As head of the Manchester Academy in inner-city Moss Side, James Eldon admits that he could “lie awake at night twitching” about it all if he let himself. His city is already under emergency restrictions following a spike in Covid infections and, while the measures covering parts of West Yorkshire, Lancashire and Greater Manchester are due for review next week, the fear is they are more likely to be tightened than relaxed, with signs of a surge in cases among young people released from lockdown. (One in five new cases in Calderdale are among those under 18, according to Josh Fenton Glynn, a local councillor and former Labour parliamentary candidate for Calder Valley; in Preston, almost half of new cases are reportedly in people under 30.) Talk on the ground is all about what sacrifices might be needed so that schools can reopen safely; could pubs have to close, to avoid pushing things past the tipping point? Few would argue that the right to an education beats the right to a Saturday night out, but in the long run these are also choices between saving jobs in hospitality today or preparing children for jobs tomorrow. There is growing debate, too, about whether schools should encourage older children to wear masks now they are used to doing so in shops.
But for Eldon, it all comes down to a conviction that the best thing for his students is to return to a school that’s as safe as he can possibly make it. He worries that six months off is long enough to break the habit of going to school for some, with older teenagers beginning to question the whole point of education. Why work for exams, when the class of 2020 have nothing to show for it but imaginary grades and heartbreak? What’s the point of university, if you’ll just be following lectures online from home? “They’ve got to have confidence that it’s going to be worth something,” says Eldon, who thinks the sooner pupils get back into a routine the better.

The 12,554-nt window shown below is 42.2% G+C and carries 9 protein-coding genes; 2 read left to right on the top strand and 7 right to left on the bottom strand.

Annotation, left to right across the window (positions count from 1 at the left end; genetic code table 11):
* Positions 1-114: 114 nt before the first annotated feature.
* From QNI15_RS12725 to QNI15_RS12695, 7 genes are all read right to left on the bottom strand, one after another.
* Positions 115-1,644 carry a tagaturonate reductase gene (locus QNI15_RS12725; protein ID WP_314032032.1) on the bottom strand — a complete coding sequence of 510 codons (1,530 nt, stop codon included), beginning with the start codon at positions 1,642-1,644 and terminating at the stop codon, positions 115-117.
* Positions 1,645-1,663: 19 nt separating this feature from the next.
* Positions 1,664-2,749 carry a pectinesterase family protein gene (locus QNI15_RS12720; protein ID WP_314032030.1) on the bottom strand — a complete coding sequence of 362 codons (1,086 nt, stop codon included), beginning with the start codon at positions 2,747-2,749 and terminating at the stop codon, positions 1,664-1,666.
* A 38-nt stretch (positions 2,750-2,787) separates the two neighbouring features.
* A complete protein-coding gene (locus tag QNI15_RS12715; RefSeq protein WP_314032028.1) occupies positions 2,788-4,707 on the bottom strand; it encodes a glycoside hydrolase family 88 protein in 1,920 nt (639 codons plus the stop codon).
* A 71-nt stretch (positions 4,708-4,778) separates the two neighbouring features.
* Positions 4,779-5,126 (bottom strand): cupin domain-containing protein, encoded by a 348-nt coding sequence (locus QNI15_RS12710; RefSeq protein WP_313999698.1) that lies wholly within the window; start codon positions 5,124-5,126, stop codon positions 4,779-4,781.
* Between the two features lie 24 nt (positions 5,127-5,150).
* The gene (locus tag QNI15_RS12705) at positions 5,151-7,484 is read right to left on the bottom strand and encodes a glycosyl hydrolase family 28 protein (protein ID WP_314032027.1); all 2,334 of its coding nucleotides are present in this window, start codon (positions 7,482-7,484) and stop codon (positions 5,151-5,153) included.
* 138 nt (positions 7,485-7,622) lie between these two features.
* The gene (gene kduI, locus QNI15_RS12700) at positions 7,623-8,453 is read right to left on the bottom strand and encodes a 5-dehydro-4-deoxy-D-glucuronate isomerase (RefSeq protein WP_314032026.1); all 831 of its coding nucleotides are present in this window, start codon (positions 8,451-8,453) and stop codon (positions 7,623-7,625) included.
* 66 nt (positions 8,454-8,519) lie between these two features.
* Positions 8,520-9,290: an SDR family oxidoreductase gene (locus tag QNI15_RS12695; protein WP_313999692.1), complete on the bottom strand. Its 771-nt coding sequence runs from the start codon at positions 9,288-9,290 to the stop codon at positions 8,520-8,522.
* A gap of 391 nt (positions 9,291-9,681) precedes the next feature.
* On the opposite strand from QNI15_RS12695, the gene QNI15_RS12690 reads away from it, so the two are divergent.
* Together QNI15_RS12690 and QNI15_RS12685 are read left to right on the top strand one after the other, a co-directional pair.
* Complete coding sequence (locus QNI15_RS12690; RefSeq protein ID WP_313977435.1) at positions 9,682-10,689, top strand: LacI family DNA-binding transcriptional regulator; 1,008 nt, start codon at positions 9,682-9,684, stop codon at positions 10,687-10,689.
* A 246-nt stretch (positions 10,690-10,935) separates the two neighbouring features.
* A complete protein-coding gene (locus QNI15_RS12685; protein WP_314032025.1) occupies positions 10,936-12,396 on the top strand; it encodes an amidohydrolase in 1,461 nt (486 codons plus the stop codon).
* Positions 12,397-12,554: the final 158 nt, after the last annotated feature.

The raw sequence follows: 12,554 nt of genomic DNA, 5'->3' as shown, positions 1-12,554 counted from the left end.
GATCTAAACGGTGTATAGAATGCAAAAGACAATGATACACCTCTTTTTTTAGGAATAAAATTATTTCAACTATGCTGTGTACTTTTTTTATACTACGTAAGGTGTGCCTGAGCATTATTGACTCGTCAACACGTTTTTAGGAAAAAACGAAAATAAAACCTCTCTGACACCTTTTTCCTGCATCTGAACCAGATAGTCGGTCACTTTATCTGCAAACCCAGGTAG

What everyone in education knows but nobody wants to say, however, is that nothing in a time of Covid can ever be completely safe. Risks can be reduced, but never wholly eliminated. It seems likely that children under 16 play a limited role in spreading the virus, but the picture for sixth-formers is less clear. Some questions won’t be definitively answered until schools open again, which leaves teachers and parents facing a leap of faith that for some may feel strangely familiar.
One of the hardest lessons of parenthood is accepting that we can’t keep our babies safe forever; that every time we let them out of sight, there’s a tiny but terrifying chance they won’t come back. You never forget the first time you let a four-year-old walk across the playground to the classroom without you. This year, however old our overgrown children may be, parents will wave them off while silently holding their breath.